I was on jury duty a few years ago and we had to say our name and occupation, I said “homemaker” and immediately felt like it was a dirty word. I felt like it carried a negative connotation.  But the more I thought about it, that is kind of the perfect description for me.  Almost everything I do in a day is to make a better home for my family.
I am a wife and mother first and foremost.  J.P. and I were only married three months before I got pregnant with our first, so the solo wife role didn’t last too long on its own.  My Instagram profile says I am “Boy mom extraordinaire” and I think that’s a pretty accurate description.  These five boys of mine keep me busy from the moment I get up until I crash at night.  I’m a baseball mom,  basketball mom, former soccer mom, boy scout mom, homeroom mom (although not this year), school volunteer and chauffeur just to name a few of my jobs.
My identity is pretty tied to my kids at this stage in life, but I do have a few interests of my own.  I love photography and home design.  I used to have my own photography business, but retired when I was pregnant with my fourth baby.  I still get plenty of practice by taking on a picture-a-day project during even-numbered years- a picture of my kids, using my big camera, every single day of the year! I have also always love all things having to do with houses.  I check Zillow every day, even though we have no plans to ever move again. I just love to look at houses and I can see potential in almost any space. Someday I hope to buy and renovate a beautiful old house, even if I don’t get to live in it in the end.
The most recent addition to my resumé is special needs advocate.  Fighting for what is best for Matthew has been a top priority since the day we found out he would have Down syndrome.  Some days it just involves posting cute pictures along with a story about how amazing my baby boy is.  But other days it involves fighting with insurance to make sure he can get a vaccine to keep him out of the hospital, or trying to coordinate doctors appointments out of town so we only have to make one trip.  It is a role that brings me so much joy, but can also cause a lot of frustration.  I promised him, when he was still in my belly, that I would do everything in my power to give him the best life possible, and I intend to keep that promise.

Share something you value in others, in life, or just generally.

Respect and Kindness.  I try to remind myself of the quote “Be kind, for everyone you meet is fighting a battle you know nothing about.”  You never know when a little bit of kindness could change somebody’s day.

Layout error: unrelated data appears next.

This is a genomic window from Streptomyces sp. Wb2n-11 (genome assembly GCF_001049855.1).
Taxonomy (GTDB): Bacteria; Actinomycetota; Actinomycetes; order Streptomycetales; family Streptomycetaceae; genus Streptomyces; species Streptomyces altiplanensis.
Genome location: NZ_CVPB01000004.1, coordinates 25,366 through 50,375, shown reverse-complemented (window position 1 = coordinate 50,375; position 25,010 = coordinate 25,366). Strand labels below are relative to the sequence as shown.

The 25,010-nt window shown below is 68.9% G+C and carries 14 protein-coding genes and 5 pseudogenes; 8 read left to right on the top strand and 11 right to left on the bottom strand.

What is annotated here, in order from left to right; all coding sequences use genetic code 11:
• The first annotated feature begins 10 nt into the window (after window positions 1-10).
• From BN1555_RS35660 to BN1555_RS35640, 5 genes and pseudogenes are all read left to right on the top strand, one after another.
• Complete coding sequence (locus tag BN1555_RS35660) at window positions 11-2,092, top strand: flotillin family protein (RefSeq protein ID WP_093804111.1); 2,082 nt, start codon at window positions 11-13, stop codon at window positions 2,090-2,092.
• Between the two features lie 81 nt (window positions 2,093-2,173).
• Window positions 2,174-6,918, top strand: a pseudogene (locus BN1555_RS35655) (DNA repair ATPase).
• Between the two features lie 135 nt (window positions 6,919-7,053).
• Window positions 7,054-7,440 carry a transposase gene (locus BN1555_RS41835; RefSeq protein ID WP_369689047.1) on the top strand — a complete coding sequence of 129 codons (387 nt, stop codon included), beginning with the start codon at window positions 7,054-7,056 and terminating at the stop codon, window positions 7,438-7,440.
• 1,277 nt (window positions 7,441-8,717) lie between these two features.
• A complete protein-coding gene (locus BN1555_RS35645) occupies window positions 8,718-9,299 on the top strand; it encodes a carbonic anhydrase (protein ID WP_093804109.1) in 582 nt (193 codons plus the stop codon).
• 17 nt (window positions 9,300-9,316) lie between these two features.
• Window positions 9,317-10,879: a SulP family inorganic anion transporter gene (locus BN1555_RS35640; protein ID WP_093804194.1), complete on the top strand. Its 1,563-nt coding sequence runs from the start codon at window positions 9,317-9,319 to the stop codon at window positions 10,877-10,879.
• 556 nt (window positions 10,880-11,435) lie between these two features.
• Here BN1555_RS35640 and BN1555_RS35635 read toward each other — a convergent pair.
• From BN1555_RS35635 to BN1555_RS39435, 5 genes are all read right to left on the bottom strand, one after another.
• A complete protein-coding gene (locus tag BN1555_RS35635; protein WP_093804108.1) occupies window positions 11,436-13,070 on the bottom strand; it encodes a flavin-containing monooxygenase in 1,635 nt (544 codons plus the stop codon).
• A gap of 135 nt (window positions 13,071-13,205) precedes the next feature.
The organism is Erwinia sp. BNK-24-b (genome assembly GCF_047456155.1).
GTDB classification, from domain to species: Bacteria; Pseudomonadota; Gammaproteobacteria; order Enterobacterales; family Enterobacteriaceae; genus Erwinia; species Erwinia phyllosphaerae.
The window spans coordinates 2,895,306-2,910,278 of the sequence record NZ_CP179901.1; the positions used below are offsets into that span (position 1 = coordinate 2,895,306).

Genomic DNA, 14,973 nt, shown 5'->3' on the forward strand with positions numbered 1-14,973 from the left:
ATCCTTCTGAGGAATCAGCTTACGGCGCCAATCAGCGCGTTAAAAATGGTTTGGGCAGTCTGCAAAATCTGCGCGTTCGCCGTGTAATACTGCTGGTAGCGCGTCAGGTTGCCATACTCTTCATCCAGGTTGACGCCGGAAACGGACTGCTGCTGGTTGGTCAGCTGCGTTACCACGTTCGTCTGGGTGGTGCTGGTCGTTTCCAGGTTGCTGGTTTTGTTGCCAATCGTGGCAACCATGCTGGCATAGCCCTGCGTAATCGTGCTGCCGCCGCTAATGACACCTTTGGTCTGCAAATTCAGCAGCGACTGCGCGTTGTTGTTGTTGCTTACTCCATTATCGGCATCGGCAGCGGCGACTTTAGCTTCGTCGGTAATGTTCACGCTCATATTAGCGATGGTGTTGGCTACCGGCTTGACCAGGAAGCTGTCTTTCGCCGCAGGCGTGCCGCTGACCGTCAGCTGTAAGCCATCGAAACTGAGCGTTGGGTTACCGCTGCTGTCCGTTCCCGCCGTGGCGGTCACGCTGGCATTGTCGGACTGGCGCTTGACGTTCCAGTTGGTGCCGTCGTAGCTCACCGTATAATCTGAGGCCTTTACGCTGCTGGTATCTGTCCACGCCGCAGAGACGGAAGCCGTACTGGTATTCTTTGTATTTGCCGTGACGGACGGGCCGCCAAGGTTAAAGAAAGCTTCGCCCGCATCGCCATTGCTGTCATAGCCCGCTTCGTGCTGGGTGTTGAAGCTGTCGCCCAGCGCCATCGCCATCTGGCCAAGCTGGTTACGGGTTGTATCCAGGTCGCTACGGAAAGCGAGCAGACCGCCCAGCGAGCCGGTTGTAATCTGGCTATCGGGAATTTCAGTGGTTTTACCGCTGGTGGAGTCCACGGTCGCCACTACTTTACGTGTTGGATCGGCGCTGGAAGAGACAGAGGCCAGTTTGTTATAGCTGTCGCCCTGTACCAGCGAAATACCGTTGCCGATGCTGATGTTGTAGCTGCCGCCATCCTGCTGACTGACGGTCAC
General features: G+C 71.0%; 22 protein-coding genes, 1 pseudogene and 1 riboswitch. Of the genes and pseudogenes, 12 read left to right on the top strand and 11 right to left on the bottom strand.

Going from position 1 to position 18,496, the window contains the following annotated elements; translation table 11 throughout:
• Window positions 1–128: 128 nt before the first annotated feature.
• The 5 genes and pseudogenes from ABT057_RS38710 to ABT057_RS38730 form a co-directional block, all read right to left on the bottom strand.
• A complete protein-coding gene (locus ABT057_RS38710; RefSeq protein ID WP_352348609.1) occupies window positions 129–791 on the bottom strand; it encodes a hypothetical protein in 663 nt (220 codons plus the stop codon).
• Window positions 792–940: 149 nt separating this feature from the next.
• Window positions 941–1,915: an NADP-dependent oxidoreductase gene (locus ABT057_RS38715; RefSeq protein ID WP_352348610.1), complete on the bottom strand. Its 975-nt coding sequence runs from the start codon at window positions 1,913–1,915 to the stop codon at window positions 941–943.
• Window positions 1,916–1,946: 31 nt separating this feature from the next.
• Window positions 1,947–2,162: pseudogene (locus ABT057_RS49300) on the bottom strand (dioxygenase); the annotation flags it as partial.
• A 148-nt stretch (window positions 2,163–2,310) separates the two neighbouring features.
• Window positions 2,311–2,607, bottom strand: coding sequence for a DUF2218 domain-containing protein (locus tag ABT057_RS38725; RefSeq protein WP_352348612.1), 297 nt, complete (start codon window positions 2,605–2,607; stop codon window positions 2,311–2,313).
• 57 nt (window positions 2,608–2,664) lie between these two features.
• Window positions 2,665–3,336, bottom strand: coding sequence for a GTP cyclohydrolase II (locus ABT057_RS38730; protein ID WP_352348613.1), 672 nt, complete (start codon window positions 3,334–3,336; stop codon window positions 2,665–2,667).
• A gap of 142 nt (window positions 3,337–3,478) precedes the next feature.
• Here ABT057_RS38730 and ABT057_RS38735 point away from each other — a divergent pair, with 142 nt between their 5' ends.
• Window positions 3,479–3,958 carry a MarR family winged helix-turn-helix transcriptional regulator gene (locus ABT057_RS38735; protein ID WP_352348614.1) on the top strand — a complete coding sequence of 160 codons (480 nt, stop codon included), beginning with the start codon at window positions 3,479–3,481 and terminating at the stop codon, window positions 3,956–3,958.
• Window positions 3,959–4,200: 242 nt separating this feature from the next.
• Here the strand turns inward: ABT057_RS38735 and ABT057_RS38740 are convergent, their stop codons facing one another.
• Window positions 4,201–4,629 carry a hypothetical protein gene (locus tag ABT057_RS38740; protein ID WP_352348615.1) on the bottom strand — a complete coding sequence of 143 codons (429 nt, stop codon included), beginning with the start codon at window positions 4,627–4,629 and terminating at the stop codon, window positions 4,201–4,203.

I believe respect is the foundation of all healthy relationships.  When there is mutual respect, the other issues can usually work themselves out.

What outcomes do you want for your children and how do you attempt to achieve that?

I want all five of my boys to live their lives to their fullest potential.  I want them to pursue their dreams in a way that brings them happiness and fulfillment.  I want them to be good, kind people.  I want them each to strive to make a difference in the world, whether that is by loving their families, teaching the next generation, finding a cure for a horrible disease or creating a business that helps people in some way.
I hope that my boys learn from Matthew to see the good and worth in everybody.  I saw a study once that said that siblings of people who have Down syndrome go into careers of helping people at a much higher rate than others.
For Matthew, our goals are the same as for our other boys.  We recognize that the end result will probably look different, but it doesn’t have to be too far off.  We want him to be able to pursue whatever he is passionate about.  We want him to be able to live as independently as he is able to, although I have to admit I am a little sad at the thought of him not living with us forever.  We want him to be given opportunities in life, just like any of our other boys.
One of the biggest ways my husband and I are attempting to set our children on that path is through education.  My grandfather has instilled in me the importance of education for as long as I can remember.  He would always ask what we were learning in school and how my grades were.  J.P. and I both went to Catholic schools and agreed before we got married that we wanted our children to do the same.  The education our children get at Marquette is not just about things that can be graded on a standardized test, but lessons in faith, service, acceptance and so much more.  When we found out Matthew would have Down syndrome, one of the greatest comforts to me was knowing that he would still be able to go to school with his brothers, thanks to the Marquette RISE program.  The mission of the RISE (Religious Inclusive Student Education) program is to provide students with special needs the opportunity for an inclusive Catholic education in their home parish school.  Over the past year, my husband along with many others, have worked to bring a similar program to Bishop Kelley High School.  The program started this Fall with three students, and is off to a great start.  We are so incredibly lucky to have Matthew’s education all mapped out through high school!